The diagnostic criteria for restless legs syndrome (RLS) in adults are (1) an urge to move the limbs with or without sensations; (2) worsening at rest; (3) improvement in the sensation with activity; and (4) worsening of symptoms in the evening (Ondo 2005). Restless legs syndrome can be difficult to diagnose in children since children can report symptoms differently than adults. Therefore, different multilevel criteria were established in 2003 to help characterize this disorder in children. These diagnostic criteria differentiate between definite, probable, and possible restless legs syndrome in children, and although the multi-tiered approach may seem cumbersome, it is intended to capture the entire spectrum of childhood restless legs syndrome. The diagnostic criteria for definite restless legs syndrome in children are intended to be applied to children aged 2 through 12 years, with adult criteria utilized for those 13 years or older (Allen et al 2003).
Diagnostic criteria for definite restless legs syndrome in children (Allen et al 2003):
The diagnosis of definite restless legs syndrome in children is more stringent than the adult criteria, and this was intentionally determined to avoid over diagnosis of restless legs syndrome in children and to account for the greater extent of motor activity seen in normal children compared to adults. There are also diagnostic categories of probable and possible restless legs syndrome intended to be utilized for children aged 0 through 18 years. All the diagnostic criteria acknowledge that familial clustering is commonly seen when restless legs syndrome presents before the age of 45 years (Allen et al 2003).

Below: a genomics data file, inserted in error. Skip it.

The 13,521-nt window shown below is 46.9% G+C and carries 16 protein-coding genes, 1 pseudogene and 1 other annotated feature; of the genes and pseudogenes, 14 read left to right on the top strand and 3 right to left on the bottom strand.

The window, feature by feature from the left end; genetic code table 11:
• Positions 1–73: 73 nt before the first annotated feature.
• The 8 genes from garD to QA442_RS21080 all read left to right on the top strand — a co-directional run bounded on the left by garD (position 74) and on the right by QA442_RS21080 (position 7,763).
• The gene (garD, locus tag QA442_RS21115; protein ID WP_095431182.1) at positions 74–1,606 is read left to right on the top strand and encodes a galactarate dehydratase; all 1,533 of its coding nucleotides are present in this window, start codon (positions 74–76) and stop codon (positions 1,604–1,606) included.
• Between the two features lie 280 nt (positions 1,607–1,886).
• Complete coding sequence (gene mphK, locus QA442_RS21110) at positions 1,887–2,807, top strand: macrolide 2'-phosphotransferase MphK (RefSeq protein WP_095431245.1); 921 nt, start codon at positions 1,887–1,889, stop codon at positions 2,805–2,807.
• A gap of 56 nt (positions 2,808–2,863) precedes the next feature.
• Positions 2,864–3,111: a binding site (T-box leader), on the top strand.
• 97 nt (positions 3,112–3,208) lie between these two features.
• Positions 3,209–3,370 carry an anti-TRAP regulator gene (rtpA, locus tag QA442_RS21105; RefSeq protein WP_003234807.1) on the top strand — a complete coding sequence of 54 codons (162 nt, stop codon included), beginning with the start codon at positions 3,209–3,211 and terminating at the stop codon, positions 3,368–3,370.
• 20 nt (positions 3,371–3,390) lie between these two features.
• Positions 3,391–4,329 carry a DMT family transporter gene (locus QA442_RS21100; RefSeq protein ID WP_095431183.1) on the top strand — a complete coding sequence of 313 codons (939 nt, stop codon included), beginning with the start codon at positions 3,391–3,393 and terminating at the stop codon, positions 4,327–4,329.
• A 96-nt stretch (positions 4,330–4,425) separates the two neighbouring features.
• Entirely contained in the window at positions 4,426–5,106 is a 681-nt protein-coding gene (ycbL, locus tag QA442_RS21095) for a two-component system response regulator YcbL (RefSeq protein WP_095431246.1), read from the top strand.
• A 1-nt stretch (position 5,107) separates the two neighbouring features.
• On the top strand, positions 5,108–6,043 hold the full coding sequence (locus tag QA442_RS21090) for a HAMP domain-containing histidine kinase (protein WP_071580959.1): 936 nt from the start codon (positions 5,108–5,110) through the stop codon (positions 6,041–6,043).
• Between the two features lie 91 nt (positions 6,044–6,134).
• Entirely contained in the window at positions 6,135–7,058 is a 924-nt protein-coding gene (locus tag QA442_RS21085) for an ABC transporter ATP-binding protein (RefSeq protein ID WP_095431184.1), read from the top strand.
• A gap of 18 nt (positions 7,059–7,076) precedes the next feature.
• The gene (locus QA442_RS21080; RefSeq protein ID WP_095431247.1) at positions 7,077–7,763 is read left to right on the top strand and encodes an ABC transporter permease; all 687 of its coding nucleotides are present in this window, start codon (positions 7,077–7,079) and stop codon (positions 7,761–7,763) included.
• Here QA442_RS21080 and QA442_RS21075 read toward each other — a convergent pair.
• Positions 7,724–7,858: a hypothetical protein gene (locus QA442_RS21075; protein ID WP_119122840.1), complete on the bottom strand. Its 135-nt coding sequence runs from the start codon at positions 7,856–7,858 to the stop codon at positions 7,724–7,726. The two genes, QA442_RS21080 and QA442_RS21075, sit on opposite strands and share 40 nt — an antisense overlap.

Diagnostic criteria for probable restless legs syndrome in children (Allen et al 2003):
**Intended for use with young children or cognitively impaired children who do not have sufficient language to describe sensory component of restless legs syndrome
Diagnostic criteria for possible restless legs syndrome in children (Allen et al 2003):